Band of Brothers (2001) – Finding comfort in courage

There are two things I remember about the time Band of Brothers first came out in 2001: I was working at a job I hated, and the show seemed to be an EVENT because there had never been a series of that scope up until then. Saving Private Ryan had awakened my interest in history, particulary World War II history, and with Tom Hanks’ name attached to Band of Brothers, I knew I had to at least check it out.

Band of Brothers is a 10-part miniseries based on the book of the same name by Stephen Ambrose, about the men of Easy Company, 506th Parachute Infrantry Regiment, 101st Airborne Division. The key feature of the book is that it tells the story of World War II from the perspective of one group of soldiers who just happened to take part in some of the biggest engagements of the European theater – D-Day, Market-Garden, the Battle of the Bulge, and finally the taking of Hitler’s Eagle’s Nest retreat in Berchtesgaden. It’s not the usual approach in most history books of chronicling the war from the point of view of the generals who made the big plans. It’s not a bland history lesson enumerating a mere timeline of events. It follows one company from their paratrooper training until the end of the war.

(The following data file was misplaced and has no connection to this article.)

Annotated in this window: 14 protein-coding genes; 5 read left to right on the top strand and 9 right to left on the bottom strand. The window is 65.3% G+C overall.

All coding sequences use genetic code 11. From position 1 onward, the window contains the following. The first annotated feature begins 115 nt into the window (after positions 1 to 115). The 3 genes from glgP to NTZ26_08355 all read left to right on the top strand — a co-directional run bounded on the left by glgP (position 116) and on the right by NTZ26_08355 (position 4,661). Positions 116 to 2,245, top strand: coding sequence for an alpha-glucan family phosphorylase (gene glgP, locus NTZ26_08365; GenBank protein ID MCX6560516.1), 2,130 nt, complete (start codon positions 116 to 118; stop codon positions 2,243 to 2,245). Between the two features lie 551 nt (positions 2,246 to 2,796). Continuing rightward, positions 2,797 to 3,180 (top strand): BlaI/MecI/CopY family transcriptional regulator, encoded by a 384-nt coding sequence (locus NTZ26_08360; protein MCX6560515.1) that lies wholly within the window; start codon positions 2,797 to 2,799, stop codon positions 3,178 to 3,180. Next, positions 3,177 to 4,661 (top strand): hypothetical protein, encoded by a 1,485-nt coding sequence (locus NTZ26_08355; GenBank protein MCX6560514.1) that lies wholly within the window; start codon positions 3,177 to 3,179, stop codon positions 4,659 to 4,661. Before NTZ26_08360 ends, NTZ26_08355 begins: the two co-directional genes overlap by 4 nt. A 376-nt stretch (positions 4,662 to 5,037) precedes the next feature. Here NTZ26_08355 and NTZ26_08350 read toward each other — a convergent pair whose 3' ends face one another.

The miniseries stays almost completely true to the book, so you really get invested in these men and their stories. When HBO aired the first two episodes, I wasn’t completely sure if I would like it, plus I remember that there was some rom-com I wanted to watch on another channel. So I recorded Band of Brothers (or BoB) just in case it would turn out to be interesting, while I watched my rom-com. “Just in case”? Talk about stupid. I can’t even remember the name of that other movie that I gave up on halfway through.

But BoB? I watched that tape every day until the next episode came out. And I did the same thing for every episode that followed. I was really unhappy at my job because I had to work nights, weekends, and holidays, but every morning when I got home I’d put on the tape and get lost in the exploits of Easy Company. It put things in perspective and reminded me that as miserable as I was, at least I wasn’t in a goddamn war.

BoB was the first DVD I ever bought, long before I even had a DVD player. The care that went into the show was evident in the box set – a tin container inspired by the packaging of a soldier’s kit.

 

My sister thinks that the only reason I like BoB is because of the handsome men. And let me be honest, with an all-male cast, there’s a very high probability of finding eye candy. I do have a spot on the shallow end of the pool, and I’m not ashamed to admit that I had a massive crush on Damien Lewis when this came out (he played Richard Winters, the universally respected leader of Easy Company).

But joke’s on you, Tammy! Far more than loving the eye candy, I was also inspired by these men. Each episode featured interviews with the veterans, and seeing these unassuming old men as they recount their experiences, juxtaposed with the actors playing their younger selves, highlighted how heroic yet modest they were. That’s what I take away from BoB. No  matter how dark things were, these men just did the job. And I always hope that even a little bit of their courage will rub off on me.

That’s why I’m re-watching the series now. You do what you can to get through tough times, and this is my coping mechanism. So now I’m binge-watching and re-watching every night, just like old times. Airborne all the way!